Need for Speed: Most Wanted U (Wii U) Review

nfsmostwantedvitareview
What we liked:
+ Co-driver is a great feature
+ Visuals are super slick
+ Added DLC
What we didn't like:
- Arriving late to the party
- Playing with the Wii remote
Great
DEVELOPER: Criterion   |   PUBLISHER: EA Games   |   RELEASE: 03/19/2013

Review
Having a backseat driver has never been this much fun.

Need for Speed: Most Wanted was the closest Criterion has come to re-creating their Burnout franchise since Paradise. It is nice to see the Wii U’s library grow, even if this addition happens to be a game from last fall, with a few new bells and whistles. The same meaty experience comes with enough new features to appease those that waited. While there might not be quite enough reason to double-dip, the new features easily make this the version to own.

If you want to dive deeper into Need for Speed: Most Wanted, you can check out our full review of the game from November. This review will only cover what is new and noteworthy in the Wii U iteration.

The most important thing to note is that all the high-octane racing and super-tight controls of the original game are intact here. The game works with all three forms of control options, with the Pro Controller being the most ideal, though the GamePad is just as serviceable. I cannot recommend the Wii remote function unless the GamePad is just not an option.

Much like in New Super Mario Bros. U, Most Wanted comes packed with a way for observers to join in the game without directly playing. The co-driver mode quickly became a favorite mode in my household. This allows one player to control various toggles with the GamePad such as time of day, weather and what car the other player is driving. It can also be used to interfere with cops in pursuit mode, as well as turning on and off traffic. This is a fun diversion for casual players simply looking to play around. It is worth noting that these options can also be toggled when playing with the GamePad directly, which is also nice.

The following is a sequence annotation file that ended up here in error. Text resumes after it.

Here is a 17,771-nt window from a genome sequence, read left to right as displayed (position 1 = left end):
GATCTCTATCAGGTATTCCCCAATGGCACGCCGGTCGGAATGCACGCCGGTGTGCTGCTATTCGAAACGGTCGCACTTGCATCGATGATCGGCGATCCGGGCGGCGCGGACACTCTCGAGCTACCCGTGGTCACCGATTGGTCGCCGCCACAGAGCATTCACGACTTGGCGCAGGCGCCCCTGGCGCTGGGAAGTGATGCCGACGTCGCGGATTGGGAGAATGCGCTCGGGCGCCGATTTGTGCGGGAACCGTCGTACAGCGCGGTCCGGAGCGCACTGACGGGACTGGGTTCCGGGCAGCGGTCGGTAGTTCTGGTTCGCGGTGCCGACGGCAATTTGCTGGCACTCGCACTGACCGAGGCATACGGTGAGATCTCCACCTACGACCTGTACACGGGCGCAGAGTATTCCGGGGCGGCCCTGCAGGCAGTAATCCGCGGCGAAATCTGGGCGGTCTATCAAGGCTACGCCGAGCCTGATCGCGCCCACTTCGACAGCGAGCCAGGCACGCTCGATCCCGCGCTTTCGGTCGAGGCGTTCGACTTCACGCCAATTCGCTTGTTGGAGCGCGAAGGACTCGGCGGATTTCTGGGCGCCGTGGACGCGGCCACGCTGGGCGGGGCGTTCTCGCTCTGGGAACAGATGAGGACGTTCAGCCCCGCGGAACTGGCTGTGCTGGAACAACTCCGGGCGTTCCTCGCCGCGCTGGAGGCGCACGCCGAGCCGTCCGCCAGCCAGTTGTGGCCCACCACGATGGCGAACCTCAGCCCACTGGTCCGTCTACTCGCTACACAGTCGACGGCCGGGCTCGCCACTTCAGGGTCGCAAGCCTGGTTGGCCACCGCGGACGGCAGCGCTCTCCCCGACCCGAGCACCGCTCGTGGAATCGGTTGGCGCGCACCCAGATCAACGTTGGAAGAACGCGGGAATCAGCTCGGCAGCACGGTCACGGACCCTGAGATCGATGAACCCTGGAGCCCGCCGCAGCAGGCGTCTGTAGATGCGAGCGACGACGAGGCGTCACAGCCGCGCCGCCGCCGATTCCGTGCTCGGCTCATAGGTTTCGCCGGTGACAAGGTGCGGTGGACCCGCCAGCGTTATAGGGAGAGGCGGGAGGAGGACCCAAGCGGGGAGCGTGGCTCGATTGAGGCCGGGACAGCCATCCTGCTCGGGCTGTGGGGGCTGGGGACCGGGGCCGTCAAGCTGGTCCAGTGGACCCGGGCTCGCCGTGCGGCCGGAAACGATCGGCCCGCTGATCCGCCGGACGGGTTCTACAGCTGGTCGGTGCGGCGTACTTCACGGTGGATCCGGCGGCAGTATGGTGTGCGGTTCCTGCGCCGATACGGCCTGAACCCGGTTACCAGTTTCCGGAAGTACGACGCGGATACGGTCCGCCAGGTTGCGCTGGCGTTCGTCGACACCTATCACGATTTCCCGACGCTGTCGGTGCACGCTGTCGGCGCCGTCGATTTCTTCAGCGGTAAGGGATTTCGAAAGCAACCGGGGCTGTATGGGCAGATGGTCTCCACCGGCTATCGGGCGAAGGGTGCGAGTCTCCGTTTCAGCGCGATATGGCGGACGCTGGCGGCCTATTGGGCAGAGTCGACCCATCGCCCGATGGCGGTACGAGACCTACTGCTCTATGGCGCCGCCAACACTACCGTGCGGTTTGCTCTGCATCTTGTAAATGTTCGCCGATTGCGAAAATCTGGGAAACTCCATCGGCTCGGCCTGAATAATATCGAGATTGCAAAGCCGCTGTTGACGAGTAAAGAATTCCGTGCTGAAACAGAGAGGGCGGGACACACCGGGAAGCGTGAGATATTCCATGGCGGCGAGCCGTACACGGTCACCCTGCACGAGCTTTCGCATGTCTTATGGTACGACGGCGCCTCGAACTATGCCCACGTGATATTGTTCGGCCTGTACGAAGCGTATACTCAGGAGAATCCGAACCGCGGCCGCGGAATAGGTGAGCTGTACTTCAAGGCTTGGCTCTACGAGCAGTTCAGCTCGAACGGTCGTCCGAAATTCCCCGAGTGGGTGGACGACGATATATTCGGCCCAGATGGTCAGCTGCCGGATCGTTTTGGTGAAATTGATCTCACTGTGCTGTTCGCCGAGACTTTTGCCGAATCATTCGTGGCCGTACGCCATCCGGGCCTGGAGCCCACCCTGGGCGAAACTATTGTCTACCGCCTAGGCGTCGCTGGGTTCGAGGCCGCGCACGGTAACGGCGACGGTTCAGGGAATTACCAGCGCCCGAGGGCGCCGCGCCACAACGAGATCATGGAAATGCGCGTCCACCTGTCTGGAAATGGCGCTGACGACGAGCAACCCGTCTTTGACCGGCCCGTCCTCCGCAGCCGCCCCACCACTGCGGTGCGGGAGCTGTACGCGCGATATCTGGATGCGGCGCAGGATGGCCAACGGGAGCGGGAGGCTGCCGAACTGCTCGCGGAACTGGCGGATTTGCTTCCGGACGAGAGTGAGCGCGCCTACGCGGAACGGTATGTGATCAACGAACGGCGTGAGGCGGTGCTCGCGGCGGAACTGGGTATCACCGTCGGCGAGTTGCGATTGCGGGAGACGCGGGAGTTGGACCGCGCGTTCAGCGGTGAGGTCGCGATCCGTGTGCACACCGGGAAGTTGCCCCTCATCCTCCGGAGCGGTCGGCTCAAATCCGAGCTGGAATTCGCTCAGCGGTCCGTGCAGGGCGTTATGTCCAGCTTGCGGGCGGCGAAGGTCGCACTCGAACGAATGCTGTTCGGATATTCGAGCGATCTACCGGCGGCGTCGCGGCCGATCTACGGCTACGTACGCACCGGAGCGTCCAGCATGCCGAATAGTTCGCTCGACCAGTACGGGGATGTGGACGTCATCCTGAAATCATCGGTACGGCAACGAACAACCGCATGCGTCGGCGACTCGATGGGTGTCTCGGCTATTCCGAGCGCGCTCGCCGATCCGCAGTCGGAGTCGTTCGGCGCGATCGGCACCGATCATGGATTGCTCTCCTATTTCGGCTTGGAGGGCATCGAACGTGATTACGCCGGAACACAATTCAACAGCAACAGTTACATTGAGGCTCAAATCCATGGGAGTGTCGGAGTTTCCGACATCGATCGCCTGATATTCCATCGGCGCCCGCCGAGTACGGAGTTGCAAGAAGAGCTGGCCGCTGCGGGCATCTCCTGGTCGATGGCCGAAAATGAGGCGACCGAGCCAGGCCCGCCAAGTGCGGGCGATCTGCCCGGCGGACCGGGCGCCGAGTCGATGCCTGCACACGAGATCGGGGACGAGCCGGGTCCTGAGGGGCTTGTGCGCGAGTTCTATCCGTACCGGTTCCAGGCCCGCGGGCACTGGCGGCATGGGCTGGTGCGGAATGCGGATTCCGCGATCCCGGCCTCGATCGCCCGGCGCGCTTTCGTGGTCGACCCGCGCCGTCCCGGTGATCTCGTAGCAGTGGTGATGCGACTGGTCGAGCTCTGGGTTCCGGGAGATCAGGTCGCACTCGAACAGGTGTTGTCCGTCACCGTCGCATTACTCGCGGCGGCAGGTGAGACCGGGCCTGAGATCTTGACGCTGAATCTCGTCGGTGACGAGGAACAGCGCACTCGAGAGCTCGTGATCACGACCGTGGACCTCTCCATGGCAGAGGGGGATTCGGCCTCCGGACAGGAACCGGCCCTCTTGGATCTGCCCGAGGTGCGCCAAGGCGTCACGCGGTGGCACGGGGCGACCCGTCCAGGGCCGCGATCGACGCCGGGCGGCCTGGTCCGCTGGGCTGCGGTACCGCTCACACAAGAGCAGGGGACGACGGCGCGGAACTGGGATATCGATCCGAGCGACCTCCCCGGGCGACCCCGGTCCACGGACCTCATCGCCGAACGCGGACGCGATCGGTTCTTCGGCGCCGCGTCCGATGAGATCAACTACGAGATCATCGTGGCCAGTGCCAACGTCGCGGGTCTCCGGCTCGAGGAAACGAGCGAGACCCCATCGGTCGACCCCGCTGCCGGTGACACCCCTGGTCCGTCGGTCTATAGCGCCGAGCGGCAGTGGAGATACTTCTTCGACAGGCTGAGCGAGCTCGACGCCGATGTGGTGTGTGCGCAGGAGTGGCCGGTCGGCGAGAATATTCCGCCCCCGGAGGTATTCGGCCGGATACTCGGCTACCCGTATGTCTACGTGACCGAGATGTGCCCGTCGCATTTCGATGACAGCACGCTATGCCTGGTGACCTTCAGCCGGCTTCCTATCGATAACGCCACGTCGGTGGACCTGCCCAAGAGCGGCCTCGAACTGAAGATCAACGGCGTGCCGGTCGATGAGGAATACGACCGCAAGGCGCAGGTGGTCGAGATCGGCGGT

Off-TV play continues to be one of the biggest selling points for Wii U versions of games, and Most Wanted supports the feature better than most. Switching between views is as quick as tapping the (-) minus button, and the audio adjusts accordingly on-the-fly. Speaking of sound, Criterion has really taken advantage of the Wii U speakers on the GamePad. When playing solo, the cop chatter comes over the controller’s speakers, giving players a sense of separation. The effect is subtle, but really neat in practice.

Also included in this package, is the DLC pack released back in December featuring new cars and events. This adds five new cars to the already impressive roster, as well as 25 new events and 70 new milestones. It was a substantial pack, and it ran $15 when it was released. Having it on board for free is definitely a nice bonus.

Visually, this is the best version of the game by far. The frame rate has been smoothed out fairly well, and the switch between night and day with the co-driver mode is seamless. The game looks fantastic, even when playing on the GamePad’s smaller screen.

Need for Speed: Most Wanted is yet another conundrum for gamers. For those that don’t already own the game, this is without a doubt the best package available, but I have to imagine that audience is significantly small. It also lacks enough new to warrant double-dipping for those that already own the game on another platform.

Review copy of game provided by publisher.

Screenshots

Ken McKown

Ken is the Editor-in-Chief of this hole in the wall and he loves to troll for the fun of it. He also enjoys long walks through Arkham Asylum and the cool air of Shadow Moses Island. His turn-ons include Mortal Kombat, Metal Gear Solid and StarCraft.

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